Among the piles of belongings we are discarding is a folder about eight inches thick, packed with credit card statements dating as far back as 1999. Because technology makes it possible for me to access most of this data (should I ever need a reminder of my overspending) electronically, I decided to get rid of most of the paperwork. But technology is a double-edged sword. It giveth and it screweth. Thus, I have a rich fear of identity thieves trolling landfills or recycling centers for access to my credit card information and, in turn, my meager credit balances.
To be extra cautious, we purchased a low-end paper shredder for about $15 at Target. It is, I must say, a magnificent machine. There is something I cannot quite explain, something unspeakably rewarding about watching it eat and destroy one's financial history. It's not just mental release, it's an immensely sensory satisfaction in feeding in a sheet of paper and watching the teeth shred it into strips.
Of course, the downside of a low-end shredder is that its motor overheats quite easily and it automatically shuts itself down after I've stuffed a couple inches worth of history in its gob. It's torturous to have to unplug it and wait for it to return to room temperature before continuing.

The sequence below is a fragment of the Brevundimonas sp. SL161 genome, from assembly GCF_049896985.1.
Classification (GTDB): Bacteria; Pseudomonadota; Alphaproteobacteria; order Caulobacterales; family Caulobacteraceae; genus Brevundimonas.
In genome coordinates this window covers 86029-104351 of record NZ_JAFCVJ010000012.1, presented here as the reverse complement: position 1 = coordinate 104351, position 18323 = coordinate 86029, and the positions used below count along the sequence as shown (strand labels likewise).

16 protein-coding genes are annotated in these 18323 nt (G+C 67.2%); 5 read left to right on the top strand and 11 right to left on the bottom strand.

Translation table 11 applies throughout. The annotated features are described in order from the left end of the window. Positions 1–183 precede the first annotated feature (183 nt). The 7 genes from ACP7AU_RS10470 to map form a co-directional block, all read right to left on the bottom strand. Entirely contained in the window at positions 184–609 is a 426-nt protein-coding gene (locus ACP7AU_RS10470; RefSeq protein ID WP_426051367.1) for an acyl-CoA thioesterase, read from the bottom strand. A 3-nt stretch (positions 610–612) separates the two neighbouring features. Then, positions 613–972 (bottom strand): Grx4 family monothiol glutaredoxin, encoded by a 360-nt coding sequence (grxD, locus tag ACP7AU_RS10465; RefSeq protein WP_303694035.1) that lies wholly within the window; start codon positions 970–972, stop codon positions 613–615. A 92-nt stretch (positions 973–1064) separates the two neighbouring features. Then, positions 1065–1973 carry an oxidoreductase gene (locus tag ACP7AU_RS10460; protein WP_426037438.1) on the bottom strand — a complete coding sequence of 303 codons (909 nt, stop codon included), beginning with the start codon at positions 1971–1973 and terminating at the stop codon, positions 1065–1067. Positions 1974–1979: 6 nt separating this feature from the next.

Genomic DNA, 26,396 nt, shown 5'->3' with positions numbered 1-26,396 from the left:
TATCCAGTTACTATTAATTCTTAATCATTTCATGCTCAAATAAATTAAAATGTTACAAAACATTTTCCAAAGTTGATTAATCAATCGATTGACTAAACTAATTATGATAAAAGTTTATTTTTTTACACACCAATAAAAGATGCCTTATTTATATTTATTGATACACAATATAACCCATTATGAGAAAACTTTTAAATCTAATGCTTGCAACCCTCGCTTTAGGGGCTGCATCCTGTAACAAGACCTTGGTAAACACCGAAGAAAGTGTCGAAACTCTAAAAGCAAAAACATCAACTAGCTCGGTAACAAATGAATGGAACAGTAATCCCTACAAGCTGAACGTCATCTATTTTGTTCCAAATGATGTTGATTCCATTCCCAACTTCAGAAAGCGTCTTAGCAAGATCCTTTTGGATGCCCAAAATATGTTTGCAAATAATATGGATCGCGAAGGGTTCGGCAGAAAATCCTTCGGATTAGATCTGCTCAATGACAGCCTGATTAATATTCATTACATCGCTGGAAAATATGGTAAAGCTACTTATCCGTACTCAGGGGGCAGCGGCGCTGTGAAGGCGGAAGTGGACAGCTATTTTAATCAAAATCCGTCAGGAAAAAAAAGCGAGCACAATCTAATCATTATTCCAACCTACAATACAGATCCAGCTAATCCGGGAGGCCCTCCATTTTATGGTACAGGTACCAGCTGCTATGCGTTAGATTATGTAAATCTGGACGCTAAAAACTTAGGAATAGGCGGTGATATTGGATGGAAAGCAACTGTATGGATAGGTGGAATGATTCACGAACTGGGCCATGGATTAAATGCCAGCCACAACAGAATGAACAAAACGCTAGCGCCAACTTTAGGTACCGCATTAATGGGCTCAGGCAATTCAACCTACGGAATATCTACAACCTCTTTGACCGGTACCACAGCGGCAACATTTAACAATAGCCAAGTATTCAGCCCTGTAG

Chris did point out that it probably wasn't designed for shredding large volumes of paper at one time. I suppose that those with giant quantities of paper to shred quickly probably have the financial incentive (and enough at stake) to invest in a more sophisticated model.
But my little machine, my new best friend, has been cooling overnight. So I'm off to introduce it to a little stack I like to call "Discover Card, 1999."
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